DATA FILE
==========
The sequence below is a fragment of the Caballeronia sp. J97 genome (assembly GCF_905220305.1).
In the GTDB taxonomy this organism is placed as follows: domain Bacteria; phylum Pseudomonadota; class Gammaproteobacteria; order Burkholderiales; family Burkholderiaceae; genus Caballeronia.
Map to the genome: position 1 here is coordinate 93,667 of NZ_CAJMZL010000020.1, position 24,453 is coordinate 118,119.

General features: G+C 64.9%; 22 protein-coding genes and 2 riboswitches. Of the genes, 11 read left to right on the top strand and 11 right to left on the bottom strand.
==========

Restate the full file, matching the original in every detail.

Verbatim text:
The sequence below is a fragment of the Caballeronia sp. J97 genome (assembly GCF_905220305.1).
In the GTDB taxonomy this organism is placed as follows: domain Bacteria; phylum Pseudomonadota; class Gammaproteobacteria; order Burkholderiales; family Burkholderiaceae; genus Caballeronia.
Map to the genome: position 1 here is coordinate 93,667 of NZ_CAJMZL010000020.1, position 24,453 is coordinate 118,119.

General features: G+C 64.9%; 22 protein-coding genes and 2 riboswitches. Of the genes, 11 read left to right on the top strand and 11 right to left on the bottom strand.